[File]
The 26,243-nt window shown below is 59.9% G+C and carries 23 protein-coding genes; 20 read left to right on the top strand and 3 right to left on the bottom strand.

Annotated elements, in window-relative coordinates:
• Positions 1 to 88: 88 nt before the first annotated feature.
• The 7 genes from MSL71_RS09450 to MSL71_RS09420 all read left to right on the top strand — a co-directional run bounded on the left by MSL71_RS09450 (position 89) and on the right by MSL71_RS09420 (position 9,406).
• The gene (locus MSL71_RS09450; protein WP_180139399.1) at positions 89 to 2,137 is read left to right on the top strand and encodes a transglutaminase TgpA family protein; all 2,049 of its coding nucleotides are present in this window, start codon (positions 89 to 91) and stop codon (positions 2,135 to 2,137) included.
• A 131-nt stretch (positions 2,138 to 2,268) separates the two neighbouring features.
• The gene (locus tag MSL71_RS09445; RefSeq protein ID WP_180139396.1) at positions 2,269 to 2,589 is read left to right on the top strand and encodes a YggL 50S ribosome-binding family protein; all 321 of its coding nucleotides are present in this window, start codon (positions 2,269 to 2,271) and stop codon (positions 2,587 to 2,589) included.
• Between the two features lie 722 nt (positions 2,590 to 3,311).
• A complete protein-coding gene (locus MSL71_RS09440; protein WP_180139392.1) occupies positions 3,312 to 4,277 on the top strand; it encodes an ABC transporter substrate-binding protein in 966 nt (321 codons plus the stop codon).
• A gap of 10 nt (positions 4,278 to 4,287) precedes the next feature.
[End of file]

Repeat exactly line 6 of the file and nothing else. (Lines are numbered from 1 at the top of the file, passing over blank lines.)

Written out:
• A 131-nt stretch (positions 2,138 to 2,268) separates the two neighbouring features.